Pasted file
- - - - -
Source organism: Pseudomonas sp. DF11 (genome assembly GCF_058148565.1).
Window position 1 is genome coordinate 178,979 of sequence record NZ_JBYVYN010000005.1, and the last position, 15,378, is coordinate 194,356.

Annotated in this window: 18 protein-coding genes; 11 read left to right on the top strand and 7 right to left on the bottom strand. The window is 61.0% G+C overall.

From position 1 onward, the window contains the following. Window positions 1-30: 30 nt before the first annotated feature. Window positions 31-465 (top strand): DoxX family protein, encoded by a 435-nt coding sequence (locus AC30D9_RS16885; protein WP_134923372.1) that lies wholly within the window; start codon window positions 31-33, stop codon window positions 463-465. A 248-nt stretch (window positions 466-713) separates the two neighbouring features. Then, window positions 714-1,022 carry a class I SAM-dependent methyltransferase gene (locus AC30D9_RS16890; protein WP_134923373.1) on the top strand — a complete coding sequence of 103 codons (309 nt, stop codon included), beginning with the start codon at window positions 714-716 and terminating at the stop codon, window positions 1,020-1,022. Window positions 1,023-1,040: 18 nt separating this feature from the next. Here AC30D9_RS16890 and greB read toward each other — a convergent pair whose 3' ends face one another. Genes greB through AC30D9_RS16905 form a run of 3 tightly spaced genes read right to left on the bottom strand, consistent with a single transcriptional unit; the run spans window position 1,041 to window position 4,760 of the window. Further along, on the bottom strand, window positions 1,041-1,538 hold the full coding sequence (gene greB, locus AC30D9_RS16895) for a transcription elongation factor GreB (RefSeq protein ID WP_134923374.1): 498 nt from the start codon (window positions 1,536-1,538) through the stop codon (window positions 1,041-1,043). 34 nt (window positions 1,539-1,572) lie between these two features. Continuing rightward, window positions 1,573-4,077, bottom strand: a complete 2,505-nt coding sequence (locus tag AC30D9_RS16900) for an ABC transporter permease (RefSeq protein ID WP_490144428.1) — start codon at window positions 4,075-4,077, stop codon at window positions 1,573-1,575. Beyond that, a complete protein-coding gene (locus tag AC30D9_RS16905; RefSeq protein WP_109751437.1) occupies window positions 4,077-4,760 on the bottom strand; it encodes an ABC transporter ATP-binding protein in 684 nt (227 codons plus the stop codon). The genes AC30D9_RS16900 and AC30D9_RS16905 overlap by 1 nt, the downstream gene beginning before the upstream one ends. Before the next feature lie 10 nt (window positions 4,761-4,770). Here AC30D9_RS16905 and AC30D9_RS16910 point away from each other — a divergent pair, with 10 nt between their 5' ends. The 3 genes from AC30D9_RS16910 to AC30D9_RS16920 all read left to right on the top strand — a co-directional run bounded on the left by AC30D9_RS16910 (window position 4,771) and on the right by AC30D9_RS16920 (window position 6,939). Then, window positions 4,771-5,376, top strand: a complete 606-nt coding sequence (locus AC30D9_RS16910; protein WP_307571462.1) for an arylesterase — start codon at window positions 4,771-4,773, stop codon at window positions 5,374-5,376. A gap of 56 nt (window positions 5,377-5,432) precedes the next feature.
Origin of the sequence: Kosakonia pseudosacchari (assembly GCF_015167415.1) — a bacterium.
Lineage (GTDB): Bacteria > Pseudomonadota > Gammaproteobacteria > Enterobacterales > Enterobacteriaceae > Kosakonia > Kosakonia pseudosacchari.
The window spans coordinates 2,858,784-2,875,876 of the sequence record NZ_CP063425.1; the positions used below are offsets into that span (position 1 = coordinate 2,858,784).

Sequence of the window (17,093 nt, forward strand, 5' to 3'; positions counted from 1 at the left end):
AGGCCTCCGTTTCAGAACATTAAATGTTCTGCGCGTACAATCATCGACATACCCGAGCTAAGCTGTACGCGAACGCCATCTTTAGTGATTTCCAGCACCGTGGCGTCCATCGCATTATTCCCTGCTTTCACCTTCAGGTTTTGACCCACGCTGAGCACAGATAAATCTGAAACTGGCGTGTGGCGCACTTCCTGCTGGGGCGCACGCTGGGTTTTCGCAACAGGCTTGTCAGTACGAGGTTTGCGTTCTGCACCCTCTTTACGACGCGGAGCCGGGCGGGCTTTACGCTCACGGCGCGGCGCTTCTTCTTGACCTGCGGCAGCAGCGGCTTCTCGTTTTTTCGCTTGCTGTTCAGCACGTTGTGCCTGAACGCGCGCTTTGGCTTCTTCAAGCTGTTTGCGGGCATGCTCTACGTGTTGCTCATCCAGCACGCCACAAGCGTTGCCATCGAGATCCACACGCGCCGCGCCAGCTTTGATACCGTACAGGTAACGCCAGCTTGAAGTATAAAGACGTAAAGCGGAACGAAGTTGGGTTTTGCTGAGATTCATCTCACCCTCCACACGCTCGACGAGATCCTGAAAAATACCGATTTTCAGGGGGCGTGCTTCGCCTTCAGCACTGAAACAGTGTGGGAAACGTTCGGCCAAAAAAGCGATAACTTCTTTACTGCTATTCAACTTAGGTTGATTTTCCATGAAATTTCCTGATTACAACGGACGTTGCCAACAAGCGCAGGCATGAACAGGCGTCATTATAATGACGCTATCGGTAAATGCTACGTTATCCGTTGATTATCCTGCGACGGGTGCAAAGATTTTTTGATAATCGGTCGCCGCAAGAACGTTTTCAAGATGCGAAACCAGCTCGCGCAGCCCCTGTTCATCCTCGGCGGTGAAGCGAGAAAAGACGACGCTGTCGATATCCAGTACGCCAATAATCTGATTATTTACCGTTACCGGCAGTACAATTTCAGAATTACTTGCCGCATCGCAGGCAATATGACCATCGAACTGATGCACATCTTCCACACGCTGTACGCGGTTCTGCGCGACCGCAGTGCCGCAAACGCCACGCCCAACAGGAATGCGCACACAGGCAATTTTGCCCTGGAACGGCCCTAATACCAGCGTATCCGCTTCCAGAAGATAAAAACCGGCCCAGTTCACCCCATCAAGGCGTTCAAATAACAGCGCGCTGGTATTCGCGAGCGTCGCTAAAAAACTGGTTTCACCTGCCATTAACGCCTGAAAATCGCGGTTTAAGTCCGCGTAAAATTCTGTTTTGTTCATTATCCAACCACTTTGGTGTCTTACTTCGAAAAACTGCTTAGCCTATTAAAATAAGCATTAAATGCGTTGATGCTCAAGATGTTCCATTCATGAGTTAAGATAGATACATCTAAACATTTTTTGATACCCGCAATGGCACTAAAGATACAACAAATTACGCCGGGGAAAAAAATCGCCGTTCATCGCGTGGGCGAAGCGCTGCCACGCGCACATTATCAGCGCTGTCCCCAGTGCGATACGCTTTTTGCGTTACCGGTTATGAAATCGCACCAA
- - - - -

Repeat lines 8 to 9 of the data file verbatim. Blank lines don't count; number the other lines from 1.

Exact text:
Sequence of the window (17,093 nt, forward strand, 5' to 3'; positions counted from 1 at the left end):
AGGCCTCCGTTTCAGAACATTAAATGTTCTGCGCGTACAATCATCGACATACCCGAGCTAAGCTGTACGCGAACGCCATCTTTAGTGATTTCCAGCACCGTGGCGTCCATCGCATTATTCCCTGCTTTCACCTTCAGGTTTTGACCCACGCTGAGCACAGATAAATCTGAAACTGGCGTGTGGCGCACTTCCTGCTGGGGCGCACGCTGGGTTTTCGCAACAGGCTTGTCAGTACGAGGTTTGCGTTCTGCACCCTCTTTACGACGCGGAGCCGGGCGGGCTTTACGCTCACGGCGCGGCGCTTCTTCTTGACCTGCGGCAGCAGCGGCTTCTCGTTTTTTCGCTTGCTGTTCAGCACGTTGTGCCTGAACGCGCGCTTTGGCTTCTTCAAGCTGTTTGCGGGCATGCTCTACGTGTTGCTCATCCAGCACGCCACAAGCGTTGCCATCGAGATCCACACGCGCCGCGCCAGCTTTGATACCGTACAGGTAACGCCAGCTTGAAGTATAAAGACGTAAAGCGGAACGAAGTTGGGTTTTGCTGAGATTCATCTCACCCTCCACACGCTCGACGAGATCCTGAAAAATACCGATTTTCAGGGGGCGTGCTTCGCCTTCAGCACTGAAACAGTGTGGGAAACGTTCGGCCAAAAAAGCGATAACTTCTTTACTGCTATTCAACTTAGGTTGATTTTCCATGAAATTTCCTGATTACAACGGACGTTGCCAACAAGCGCAGGCATGAACAGGCGTCATTATAATGACGCTATCGGTAAATGCTACGTTATCCGTTGATTATCCTGCGACGGGTGCAAAGATTTTTTGATAATCGGTCGCCGCAAGAACGTTTTCAAGATGCGAAACCAGCTCGCGCAGCCCCTGTTCATCCTCGGCGGTGAAGCGAGAAAAGACGACGCTGTCGATATCCAGTACGCCAATAATCTGATTATTTACCGTTACCGGCAGTACAATTTCAGAATTACTTGCCGCATCGCAGGCAATATGACCATCGAACTGATGCACATCTTCCACACGCTGTACGCGGTTCTGCGCGACCGCAGTGCCGCAAACGCCACGCCCAACAGGAATGCGCACACAGGCAATTTTGCCCTGGAACGGCCCTAATACCAGCGTATCCGCTTCCAGAAGATAAAAACCGGCCCAGTTCACCCCATCAAGGCGTTCAAATAACAGCGCGCTGGTATTCGCGAGCGTCGCTAAAAAACTGGTTTCACCTGCCATTAACGCCTGAAAATCGCGGTTTAAGTCCGCGTAAAATTCTGTTTTGTTCATTATCCAACCACTTTGGTGTCTTACTTCGAAAAACTGCTTAGCCTATTAAAATAAGCATTAAATGCGTTGATGCTCAAGATGTTCCATTCATGAGTTAAGATAGATACATCTAAACATTTTTTGATACCCGCAATGGCACTAAAGATACAACAAATTACGCCGGGGAAAAAAATCGCCGTTCATCGCGTGGGCGAAGCGCTGCCACGCGCACATTATCAGCGCTGTCCCCAGTGCGATACGCTTTTTGCGTTACCGGTTATGAAATCGCACCAA